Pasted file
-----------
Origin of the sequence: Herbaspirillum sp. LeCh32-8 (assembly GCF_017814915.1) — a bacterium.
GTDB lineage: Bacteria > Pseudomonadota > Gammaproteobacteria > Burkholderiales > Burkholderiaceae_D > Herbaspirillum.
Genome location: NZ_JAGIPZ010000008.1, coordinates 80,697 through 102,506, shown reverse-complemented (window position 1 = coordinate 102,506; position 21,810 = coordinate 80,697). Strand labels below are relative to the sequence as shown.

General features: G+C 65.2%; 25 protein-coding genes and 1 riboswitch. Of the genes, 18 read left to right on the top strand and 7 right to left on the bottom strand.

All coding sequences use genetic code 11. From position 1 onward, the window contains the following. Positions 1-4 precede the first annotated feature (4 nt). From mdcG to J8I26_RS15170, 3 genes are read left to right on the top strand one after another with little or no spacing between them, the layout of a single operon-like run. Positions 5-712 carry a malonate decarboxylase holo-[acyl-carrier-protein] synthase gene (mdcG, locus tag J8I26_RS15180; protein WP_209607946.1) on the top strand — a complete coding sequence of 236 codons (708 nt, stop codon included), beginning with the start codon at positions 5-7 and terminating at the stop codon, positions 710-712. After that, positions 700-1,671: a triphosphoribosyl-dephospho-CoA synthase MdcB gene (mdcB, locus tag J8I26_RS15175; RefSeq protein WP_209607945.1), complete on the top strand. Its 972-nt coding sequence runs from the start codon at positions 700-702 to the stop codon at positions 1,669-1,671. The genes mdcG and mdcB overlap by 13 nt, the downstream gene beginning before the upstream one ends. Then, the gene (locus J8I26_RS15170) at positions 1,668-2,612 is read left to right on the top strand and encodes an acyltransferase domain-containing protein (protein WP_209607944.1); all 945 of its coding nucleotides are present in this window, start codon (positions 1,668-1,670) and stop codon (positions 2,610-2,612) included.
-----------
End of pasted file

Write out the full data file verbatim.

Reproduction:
Origin of the sequence: Herbaspirillum sp. LeCh32-8 (assembly GCF_017814915.1) — a bacterium.
GTDB lineage: Bacteria > Pseudomonadota > Gammaproteobacteria > Burkholderiales > Burkholderiaceae_D > Herbaspirillum.
Genome location: NZ_JAGIPZ010000008.1, coordinates 80,697 through 102,506, shown reverse-complemented (window position 1 = coordinate 102,506; position 21,810 = coordinate 80,697). Strand labels below are relative to the sequence as shown.

General features: G+C 65.2%; 25 protein-coding genes and 1 riboswitch. Of the genes, 18 read left to right on the top strand and 7 right to left on the bottom strand.

All coding sequences use genetic code 11. From position 1 onward, the window contains the following. Positions 1-4 precede the first annotated feature (4 nt). From mdcG to J8I26_RS15170, 3 genes are read left to right on the top strand one after another with little or no spacing between them, the layout of a single operon-like run. Positions 5-712 carry a malonate decarboxylase holo-[acyl-carrier-protein] synthase gene (mdcG, locus tag J8I26_RS15180; protein WP_209607946.1) on the top strand — a complete coding sequence of 236 codons (708 nt, stop codon included), beginning with the start codon at positions 5-7 and terminating at the stop codon, positions 710-712. After that, positions 700-1,671: a triphosphoribosyl-dephospho-CoA synthase MdcB gene (mdcB, locus tag J8I26_RS15175; RefSeq protein WP_209607945.1), complete on the top strand. Its 972-nt coding sequence runs from the start codon at positions 700-702 to the stop codon at positions 1,669-1,671. The genes mdcG and mdcB overlap by 13 nt, the downstream gene beginning before the upstream one ends. Then, the gene (locus J8I26_RS15170) at positions 1,668-2,612 is read left to right on the top strand and encodes an acyltransferase domain-containing protein (protein WP_209607944.1); all 945 of its coding nucleotides are present in this window, start codon (positions 1,668-1,670) and stop codon (positions 2,610-2,612) included.